The whole matter of Poe’s well-known poetic theories (hijacked by the art for art sake crowd in a radical error) is a perfectly practical one, based on the higher efficiency principle as it pertains to society and its mundane necessities. The lover is the poet for a simple, efficient reason. The beekeeper doesn’t have time to be a poet. The lover does, and this fact generates all that follows.

We have hinted already at what allows us to call the impractical poem efficient: if naked is good, don’t add dress; if dress is necessary, add just enough. We should say something about the mean: a poem ought to balance less with more, the balance determined by the poem’s own measure. An efficient house requires x number of bathrooms, and this always signifies a mean: just the right number. The principle should likewise always be present in the construction of the poem.

The building of the poem and the house are radically similar.

The reason for the house is self-evident.

The poem for this reason must also be self-evident.

The poet comes up with a theme—a moral/practical theme–and all that follows obeys the law of measurement governed by the most efficient (or most immediate) unfolding of the theme. Brevity is what the poem traditionally does well. But too much brevity leads to inefficiency, as with too much length. A dense, excessive, meandering may be called for, and even this, as every great artist knows, must be expressed—efficiently. There is efficient torture, there is efficient pain, there is efficient madness, there is efficient roaming to where, in perfect composure, efficiency waits, bound, in the most gentle manner possible, by a golden string.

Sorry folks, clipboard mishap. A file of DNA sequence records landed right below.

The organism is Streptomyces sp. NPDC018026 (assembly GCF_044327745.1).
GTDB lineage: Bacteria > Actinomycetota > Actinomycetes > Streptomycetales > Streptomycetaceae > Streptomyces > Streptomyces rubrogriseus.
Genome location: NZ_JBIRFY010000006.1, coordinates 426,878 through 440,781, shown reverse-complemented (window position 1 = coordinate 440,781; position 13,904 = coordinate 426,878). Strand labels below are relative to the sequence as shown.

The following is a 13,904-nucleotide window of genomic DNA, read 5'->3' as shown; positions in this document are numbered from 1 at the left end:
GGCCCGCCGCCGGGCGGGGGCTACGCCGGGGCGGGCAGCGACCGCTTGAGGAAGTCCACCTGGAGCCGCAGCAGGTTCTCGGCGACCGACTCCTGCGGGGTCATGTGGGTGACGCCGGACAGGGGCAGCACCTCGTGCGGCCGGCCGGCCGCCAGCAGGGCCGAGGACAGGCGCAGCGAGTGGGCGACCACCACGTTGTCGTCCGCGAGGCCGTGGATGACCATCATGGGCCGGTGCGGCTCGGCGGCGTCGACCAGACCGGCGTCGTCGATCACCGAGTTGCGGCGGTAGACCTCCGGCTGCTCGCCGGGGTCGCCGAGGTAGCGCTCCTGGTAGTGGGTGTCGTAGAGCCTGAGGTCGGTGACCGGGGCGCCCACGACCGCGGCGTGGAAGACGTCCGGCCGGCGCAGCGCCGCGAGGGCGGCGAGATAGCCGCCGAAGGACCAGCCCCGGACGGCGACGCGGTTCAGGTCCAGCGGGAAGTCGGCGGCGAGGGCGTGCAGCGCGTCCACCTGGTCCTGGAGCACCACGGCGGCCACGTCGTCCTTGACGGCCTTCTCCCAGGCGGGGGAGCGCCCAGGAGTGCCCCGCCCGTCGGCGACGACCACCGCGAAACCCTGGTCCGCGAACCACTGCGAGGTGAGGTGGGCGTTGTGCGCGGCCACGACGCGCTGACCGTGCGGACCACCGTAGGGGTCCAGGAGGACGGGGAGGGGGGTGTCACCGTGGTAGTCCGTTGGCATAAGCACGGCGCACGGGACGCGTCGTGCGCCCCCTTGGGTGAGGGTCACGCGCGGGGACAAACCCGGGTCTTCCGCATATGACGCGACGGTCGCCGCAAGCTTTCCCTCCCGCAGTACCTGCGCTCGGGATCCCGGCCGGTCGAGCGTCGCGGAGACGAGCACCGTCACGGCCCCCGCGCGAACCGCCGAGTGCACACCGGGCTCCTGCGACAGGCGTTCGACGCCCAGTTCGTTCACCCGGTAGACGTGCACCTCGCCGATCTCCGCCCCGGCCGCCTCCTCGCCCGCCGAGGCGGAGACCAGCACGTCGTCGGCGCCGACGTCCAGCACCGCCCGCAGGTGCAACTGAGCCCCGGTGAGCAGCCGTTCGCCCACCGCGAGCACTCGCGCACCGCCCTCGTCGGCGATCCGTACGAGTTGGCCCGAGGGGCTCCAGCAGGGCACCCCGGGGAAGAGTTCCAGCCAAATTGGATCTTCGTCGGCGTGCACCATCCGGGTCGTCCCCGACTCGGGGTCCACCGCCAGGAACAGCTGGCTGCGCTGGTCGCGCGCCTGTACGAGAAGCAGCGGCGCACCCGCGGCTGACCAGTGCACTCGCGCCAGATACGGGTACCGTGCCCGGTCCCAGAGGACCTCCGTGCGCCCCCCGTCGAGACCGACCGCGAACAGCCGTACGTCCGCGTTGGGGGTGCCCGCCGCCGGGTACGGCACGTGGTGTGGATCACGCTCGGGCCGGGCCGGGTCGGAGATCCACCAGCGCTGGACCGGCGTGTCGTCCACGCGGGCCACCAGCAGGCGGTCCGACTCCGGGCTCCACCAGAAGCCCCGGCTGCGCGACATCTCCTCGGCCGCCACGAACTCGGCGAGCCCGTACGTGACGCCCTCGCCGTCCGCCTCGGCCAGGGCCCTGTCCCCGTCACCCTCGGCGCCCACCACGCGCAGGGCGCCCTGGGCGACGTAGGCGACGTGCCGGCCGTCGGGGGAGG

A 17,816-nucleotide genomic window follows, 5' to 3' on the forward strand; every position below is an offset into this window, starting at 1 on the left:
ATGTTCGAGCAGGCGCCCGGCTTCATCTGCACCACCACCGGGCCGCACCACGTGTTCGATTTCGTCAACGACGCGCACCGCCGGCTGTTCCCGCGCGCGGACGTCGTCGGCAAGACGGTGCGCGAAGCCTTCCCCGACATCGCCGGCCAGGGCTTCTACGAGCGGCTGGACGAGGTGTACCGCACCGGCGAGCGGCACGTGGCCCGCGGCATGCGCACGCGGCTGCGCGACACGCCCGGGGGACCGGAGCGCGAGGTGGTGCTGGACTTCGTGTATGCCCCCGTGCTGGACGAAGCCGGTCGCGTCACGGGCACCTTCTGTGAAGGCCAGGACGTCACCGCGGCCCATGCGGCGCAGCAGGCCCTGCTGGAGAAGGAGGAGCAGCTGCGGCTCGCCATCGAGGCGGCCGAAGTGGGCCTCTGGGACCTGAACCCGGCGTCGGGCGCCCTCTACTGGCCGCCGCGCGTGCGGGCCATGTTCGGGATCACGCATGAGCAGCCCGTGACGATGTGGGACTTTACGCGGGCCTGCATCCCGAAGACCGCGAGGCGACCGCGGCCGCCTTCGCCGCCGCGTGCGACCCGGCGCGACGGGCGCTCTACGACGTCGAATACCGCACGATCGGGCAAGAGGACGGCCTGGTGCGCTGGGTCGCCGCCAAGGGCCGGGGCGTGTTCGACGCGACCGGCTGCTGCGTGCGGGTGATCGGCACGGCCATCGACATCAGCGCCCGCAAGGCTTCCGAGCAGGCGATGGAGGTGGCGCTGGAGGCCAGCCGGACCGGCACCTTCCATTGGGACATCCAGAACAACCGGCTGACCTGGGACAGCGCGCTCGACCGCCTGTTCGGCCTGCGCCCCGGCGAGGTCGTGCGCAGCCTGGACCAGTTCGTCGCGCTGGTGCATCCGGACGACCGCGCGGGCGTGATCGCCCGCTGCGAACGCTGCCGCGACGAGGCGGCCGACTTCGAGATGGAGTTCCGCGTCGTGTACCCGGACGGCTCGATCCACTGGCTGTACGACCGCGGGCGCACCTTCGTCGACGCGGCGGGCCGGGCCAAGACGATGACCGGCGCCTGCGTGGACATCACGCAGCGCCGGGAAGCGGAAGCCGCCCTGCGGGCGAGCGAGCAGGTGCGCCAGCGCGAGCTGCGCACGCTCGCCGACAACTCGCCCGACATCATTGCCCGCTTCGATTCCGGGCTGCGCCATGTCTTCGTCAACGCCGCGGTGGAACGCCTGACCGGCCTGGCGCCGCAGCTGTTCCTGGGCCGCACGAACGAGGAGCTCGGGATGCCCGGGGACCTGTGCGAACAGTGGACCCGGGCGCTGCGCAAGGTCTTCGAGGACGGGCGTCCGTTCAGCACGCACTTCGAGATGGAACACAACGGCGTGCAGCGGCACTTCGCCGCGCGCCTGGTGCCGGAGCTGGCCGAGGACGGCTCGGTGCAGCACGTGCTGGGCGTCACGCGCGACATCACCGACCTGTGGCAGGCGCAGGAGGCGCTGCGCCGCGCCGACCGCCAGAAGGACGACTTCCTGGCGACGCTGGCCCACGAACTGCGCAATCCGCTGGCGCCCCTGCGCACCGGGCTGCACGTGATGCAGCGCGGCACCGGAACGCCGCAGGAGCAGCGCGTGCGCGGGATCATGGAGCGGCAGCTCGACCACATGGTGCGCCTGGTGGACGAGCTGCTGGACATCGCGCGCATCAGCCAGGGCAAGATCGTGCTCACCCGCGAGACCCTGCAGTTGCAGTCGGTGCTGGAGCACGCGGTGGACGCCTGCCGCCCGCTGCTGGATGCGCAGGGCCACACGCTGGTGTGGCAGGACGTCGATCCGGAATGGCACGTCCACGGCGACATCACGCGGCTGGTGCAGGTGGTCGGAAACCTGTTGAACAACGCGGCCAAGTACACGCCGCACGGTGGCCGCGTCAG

The waters, the pink-in-blue sky, the moss covered rocks, nature, old, and looking perfectly new.
No one around. Flat nature simply lying around. Late spring. I’d like to be there with you.

No mountains to climb. No struggle, in thin air, climbing, to look for a view.
The waters, almost politely, in silence nudge the land. I’d like to be there with you.

No people. Animals? There might be birds. One, or two, singing softly, the notes far between, and few.
The soft wind over the soft waters. I’d like to be there with you.

We have time to get there and time to return; tomorrow we can go there, too.
Was that a dream? Did we go there? I’d like to go there with you.


Portrait of a Young Girl (Christus) - Wikipedia

Beauty? Virtue? No.
These work insidiously and slow.
Beauty’s a disguise and virtue’s hard to know.
A sense of disgust
Is what I trust.
A sense of disgust
Is what rescues us
From the brain tricked by the heart.
Disgust teaches us the taste of art.
When my daughter told me she was getting a tattoo,
I remembered when I was single,
With tactful you.



We think it is the bad, but the bad is innocent and sweet,

Compared to the envy eating at the good, compared to the envy felt by friends.

Envy comes from everywhere; envy, more than anything, can defeat

Love; envy’s back-stabbing is eternal; envy’s betrayal never ends.

Envy’s slander wrecks the world, and keeps the good enslaved.

Envy is why no one is ever truly loved; envy is why even the good cannot be saved.

When your poetry is recognized, you’ll start writing novels.

When you become rich, you’ll wish again, you were poor.

Success imminent, that night, in the garden, he kissed her. The next day,

I think he may have kissed her again. Or maybe he waltzed away.


Action and Engagement — St. Francis, Giotto, and the Seeds of the ...

Those subtle insights by the corrupt priests led me astray.
Poetry’s a rare thing, for the sensitive poet
As sensitive as he is, still must be a beautiful creature,
And physically experience the joy of love
Without qualification or jealousy. Poets
Who are too subtle, and prove in their poems
How everything is relative, and holy days and God
Don’t matter, must be asked, “If it’s all relative,
Why does your poetry matter?” Only the beautiful